Friday, 1 April 2016

Putting a Pause on a Conversation

Foreword: as I write this I have missed my opportunity to actually write up an April Fool's post. Seems planting jokes on this auspicious day expires at noon!

In this household, changing hearing aid/cochlear implant batteries is like second nature to our daughter.

Me: "Hold on, my batteries are dead, can we pause our conversation? I need to change them"

Rachel: (nods her head)

Me: "Ah! Now that's better - let's play our conversation again"

***Rachel resumes whatever she was saying... amazingly enough she's pretty patient for a 2-year old (sometimes)*** Plus, it helps that she understands that when we pause, it means the conversation isn't quite over. 

For most parents, this scene will never occur. At least, not on a 2 or 3 day rotation. Whenever we have houseguests that aren't hard of hearing, this can lead to an awkward pause on conversations for them. Not for me, as I'm used to just announcing to everyone that I can't hear and if they would PLEASE hold their thoughts momentarily. Though there are occasions when I just get up and leave the room to find a new set of batteries with no warning. Hmph. Old habits die hard.

They say that pausing on conversations ruin the 'mood'. Not in my opinion. It's the people that ruin the mood if they can't put themselves in the other person's shoes.  It does take a lot of self esteem and guts on our part to self-advocate. It takes lots of practice. There is no right or wrong way to speak up, though a dash of politeness is always encouraged.

I will admit though that when I was younger, this was much harder for me to do. Especially when entering new surroundings, like a new school (where I had no friends), a workplace, or any other kind of gathering. You'd be surprised how much people are willing to accommodate, and you'd also be surprised how much you'd have to REMIND people... they often get so used to you that they actually forget that they need to pause.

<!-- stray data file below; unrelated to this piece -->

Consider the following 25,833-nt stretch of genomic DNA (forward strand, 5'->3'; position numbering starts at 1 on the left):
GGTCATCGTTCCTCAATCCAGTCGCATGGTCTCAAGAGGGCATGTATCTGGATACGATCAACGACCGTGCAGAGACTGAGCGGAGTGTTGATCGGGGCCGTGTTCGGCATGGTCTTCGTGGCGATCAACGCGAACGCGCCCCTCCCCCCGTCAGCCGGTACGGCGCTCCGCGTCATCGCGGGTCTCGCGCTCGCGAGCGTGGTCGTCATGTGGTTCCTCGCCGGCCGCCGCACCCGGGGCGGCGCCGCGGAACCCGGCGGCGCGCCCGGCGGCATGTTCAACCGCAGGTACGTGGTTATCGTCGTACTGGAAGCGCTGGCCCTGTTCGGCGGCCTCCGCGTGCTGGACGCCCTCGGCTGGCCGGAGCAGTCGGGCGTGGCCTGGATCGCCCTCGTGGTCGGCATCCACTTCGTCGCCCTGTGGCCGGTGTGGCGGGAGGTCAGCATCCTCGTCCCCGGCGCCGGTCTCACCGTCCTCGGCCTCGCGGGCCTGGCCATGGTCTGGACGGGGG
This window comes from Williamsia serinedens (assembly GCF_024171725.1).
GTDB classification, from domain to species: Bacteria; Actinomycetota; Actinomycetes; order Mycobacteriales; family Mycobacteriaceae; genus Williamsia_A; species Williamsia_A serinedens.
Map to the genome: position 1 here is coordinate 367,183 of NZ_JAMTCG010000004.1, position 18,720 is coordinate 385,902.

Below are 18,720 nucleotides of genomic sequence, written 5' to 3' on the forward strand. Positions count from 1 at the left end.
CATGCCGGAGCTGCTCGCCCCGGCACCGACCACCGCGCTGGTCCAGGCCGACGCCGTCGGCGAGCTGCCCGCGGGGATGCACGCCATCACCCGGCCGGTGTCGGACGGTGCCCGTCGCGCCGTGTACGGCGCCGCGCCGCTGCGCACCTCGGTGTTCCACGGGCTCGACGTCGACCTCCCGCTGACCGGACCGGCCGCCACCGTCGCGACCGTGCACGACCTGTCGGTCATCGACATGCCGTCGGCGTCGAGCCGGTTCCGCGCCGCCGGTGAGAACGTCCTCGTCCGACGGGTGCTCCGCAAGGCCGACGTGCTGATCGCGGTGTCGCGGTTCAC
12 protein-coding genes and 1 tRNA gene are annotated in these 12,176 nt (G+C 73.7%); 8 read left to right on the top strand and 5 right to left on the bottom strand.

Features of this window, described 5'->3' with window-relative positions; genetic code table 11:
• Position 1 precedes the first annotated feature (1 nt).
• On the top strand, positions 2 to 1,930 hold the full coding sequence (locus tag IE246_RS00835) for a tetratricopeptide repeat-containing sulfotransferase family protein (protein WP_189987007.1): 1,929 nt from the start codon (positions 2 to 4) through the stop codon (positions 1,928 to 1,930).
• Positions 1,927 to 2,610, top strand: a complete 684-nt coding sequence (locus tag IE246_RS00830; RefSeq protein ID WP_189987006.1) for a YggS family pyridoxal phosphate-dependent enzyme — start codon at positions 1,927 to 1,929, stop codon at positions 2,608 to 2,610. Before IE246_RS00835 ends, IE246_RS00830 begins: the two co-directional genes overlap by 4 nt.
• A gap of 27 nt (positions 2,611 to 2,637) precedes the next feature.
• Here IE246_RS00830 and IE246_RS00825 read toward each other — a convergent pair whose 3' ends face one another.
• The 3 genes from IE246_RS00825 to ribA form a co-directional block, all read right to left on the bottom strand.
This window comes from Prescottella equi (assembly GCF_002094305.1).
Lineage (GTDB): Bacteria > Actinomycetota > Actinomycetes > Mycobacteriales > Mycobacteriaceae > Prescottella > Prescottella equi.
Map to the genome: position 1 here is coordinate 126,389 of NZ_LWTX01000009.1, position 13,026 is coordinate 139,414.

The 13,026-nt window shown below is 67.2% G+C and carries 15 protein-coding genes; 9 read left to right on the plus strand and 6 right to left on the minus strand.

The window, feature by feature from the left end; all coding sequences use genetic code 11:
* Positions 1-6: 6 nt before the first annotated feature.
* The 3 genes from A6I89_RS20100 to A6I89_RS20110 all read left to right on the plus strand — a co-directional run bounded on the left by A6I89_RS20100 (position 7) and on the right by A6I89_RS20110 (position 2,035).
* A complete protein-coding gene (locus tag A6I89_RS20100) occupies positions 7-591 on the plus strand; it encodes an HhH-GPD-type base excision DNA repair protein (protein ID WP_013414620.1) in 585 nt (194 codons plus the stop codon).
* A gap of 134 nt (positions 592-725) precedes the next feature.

Given my conversations with so many deaf and hard of hearing people, it can be the hardest to advocate within the family. True story. My husband and I have experienced it with extended family members (don't worry, we still love them), and sometimes with close friends who just forget that I have a hearing loss. It's so easy to think that hearing runs on a 24/7 battery, when for us it isn't the case.

Good news though, at my recent Cochlear Implant checkup, I scored a rechargeable battery for free! Though this will mean I have to be sure to actually charge it at night... could this mean that I'm on my way to a zero-waste battery policy?
The current disposable batteries that I use - about $5 a pack (photo from It usually takes me about a week to go through one.

The new, rechargeable battery I have (photo from Just this one battery costs about $230 CDN! However, it has so many charges and it works out to be the same cost long term as disposables (and more environmentally friendly)... another perfect gift to give to a Cochlear Implant user!





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